The other case is that of terrorists. I think a lot of terrorists may not lack empathy. Rather, they see some plight of a group they identify with — they see them suffering and see it as something horrible, and that becomes more extreme and activates them to become active terrorists.
Are there other downsides to empathy?
[Empathizers] may overextend themselves. If you are a medical doctor who sees a lot of suffering and pain every day, it can very quickly become too much. Something like a third of medical doctors suffer from “empathy burnout” that is so severe that it affects their functioning as doctors and their personal life. They become the victim of feeling empathy.
In the end though, doesn’t empathy cause more good than harm?
In one sense, yes. Empathy is weakly correlated with altruistic behavior. So there is a connection. I do think empathy can help people help each other, and that makes us human.
My core argument here is that in many cases of altruistic help or humanitarian aid, people actually don’t really empathize as much with the person in need. They identify more with the helper, the hero, the person who intervenes even if it’s an imaginary helper.
It can be good when it leads to good action, but it can have downsides. For example, if you want the victims to say ‘thank you.’ You may even want to keep the people you help in that position of inferior victim because it can sustain your feeling of being a hero.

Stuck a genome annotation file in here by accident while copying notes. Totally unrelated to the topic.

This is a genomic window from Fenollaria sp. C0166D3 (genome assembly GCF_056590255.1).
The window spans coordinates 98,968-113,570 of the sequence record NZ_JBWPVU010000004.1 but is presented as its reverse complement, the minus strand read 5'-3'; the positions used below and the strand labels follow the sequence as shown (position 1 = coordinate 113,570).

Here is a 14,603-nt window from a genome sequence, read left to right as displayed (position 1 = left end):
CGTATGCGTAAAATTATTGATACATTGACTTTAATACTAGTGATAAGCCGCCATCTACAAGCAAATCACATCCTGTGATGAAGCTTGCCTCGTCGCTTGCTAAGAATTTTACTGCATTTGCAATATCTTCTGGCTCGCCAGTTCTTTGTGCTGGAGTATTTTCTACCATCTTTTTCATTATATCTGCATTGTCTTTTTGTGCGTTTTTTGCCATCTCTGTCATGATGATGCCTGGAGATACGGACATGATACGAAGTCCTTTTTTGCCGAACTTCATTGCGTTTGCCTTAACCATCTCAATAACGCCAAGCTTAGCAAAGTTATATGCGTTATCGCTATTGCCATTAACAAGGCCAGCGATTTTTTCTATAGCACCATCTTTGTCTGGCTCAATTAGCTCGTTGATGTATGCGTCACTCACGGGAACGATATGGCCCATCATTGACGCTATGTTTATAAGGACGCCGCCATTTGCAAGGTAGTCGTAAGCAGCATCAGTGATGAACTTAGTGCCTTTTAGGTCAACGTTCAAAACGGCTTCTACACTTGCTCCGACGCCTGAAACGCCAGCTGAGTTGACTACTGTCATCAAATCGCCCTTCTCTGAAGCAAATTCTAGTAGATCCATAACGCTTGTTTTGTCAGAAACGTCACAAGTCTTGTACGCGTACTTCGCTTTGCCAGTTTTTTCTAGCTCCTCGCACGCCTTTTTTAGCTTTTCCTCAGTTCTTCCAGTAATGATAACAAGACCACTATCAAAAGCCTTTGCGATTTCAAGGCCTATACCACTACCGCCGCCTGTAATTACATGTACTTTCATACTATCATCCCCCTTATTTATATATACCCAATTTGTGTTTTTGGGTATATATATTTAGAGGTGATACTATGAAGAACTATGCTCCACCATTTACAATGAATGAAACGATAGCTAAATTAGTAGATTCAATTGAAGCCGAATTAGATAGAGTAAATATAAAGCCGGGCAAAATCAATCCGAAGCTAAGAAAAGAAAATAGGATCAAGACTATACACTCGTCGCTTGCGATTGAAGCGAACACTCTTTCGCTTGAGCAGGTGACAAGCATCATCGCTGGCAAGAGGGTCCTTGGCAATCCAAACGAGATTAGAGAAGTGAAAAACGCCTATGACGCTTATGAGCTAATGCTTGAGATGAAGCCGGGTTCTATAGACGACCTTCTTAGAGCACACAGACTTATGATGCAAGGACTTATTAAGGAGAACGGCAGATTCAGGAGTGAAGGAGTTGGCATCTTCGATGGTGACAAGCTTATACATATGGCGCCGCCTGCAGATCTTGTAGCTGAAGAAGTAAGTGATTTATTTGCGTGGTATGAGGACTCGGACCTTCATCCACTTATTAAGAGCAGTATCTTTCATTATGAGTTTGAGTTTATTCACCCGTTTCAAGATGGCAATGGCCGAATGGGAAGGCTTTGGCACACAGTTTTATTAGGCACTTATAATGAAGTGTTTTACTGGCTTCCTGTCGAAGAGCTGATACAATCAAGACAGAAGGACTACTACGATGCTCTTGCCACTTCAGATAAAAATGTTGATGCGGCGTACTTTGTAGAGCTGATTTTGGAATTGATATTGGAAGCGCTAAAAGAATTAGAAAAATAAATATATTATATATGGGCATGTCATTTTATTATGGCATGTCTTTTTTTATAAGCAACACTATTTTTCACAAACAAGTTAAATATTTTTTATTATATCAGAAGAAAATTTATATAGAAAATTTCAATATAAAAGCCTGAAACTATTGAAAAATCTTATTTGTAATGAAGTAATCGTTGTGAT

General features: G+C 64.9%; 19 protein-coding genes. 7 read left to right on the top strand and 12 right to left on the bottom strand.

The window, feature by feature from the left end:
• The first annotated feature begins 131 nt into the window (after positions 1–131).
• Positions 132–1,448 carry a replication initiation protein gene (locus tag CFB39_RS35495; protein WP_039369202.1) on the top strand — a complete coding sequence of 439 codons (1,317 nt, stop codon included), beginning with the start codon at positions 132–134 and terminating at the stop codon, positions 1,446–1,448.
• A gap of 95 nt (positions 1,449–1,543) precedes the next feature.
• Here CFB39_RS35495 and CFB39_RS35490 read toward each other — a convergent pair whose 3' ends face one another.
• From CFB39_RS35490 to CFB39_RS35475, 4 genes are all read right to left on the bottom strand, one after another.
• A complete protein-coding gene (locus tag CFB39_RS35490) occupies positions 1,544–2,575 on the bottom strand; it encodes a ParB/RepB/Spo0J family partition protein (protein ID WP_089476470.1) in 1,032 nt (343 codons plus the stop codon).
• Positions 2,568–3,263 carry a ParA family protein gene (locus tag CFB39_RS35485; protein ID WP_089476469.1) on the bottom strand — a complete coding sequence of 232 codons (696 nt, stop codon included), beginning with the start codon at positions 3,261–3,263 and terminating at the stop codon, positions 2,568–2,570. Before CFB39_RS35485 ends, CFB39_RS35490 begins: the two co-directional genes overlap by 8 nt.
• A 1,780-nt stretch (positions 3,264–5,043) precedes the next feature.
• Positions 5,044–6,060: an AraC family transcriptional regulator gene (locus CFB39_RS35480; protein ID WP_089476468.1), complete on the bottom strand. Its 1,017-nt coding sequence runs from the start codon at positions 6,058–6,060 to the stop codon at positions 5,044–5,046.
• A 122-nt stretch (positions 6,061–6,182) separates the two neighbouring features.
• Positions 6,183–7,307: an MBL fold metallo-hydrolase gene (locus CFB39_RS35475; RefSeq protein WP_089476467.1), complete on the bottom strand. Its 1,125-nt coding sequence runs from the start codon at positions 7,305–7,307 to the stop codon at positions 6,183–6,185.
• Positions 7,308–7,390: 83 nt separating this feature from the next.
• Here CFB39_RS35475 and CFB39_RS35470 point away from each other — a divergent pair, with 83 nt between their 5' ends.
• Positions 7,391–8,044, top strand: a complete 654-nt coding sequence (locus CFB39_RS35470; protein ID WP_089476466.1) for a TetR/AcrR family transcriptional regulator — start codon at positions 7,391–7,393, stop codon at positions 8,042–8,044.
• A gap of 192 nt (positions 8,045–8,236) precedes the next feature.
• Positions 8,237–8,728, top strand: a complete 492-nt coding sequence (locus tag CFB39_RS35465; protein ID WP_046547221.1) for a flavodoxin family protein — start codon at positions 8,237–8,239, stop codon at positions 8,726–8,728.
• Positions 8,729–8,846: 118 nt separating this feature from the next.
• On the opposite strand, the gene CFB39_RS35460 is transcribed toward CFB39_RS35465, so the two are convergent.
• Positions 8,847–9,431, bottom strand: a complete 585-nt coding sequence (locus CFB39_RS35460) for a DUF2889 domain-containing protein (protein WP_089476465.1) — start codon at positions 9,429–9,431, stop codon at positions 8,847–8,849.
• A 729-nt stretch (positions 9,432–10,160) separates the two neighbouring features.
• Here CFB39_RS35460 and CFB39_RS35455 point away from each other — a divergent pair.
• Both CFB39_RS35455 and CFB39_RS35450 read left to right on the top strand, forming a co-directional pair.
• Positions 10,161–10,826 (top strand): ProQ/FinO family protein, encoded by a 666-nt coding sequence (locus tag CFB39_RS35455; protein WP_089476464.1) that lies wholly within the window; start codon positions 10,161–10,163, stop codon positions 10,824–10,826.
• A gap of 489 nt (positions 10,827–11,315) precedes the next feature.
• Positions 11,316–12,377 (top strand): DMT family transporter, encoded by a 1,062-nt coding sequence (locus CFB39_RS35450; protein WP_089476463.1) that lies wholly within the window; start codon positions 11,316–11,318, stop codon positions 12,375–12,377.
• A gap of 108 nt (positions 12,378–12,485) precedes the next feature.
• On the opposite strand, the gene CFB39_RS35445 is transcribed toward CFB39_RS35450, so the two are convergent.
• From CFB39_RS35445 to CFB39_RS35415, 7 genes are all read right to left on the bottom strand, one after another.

If you want recognition and if that doesn’t come, it can turn into resentment. That’s an unfortunately common impulse. On the political scale, I think it happened in Germany. In 2015 Germany opened its borders, very laudably, to refugees. Initially there was a wave of huge enthusiasm, and then suddenly a huge drop in enthusiasm and a lot of resentment.
What are your big takeaways about empathy?
I think we can learn to use empathy in a somewhat controlled way. We can learn when to block it, when to not allow empathy to be manipulated and when to fully turn it on.
Yes, we are born with empathy, but it needs constant practice [to know] when to use it and when not to use it. So the dark sides are so important to know because they teach us that in some cases you shouldn’t empathize.
But when it’s good, we should embrace empathy, because it can lead to such richer, fuller lives.
BY JONATHAN LAMBERT
IMAGE Christina Chung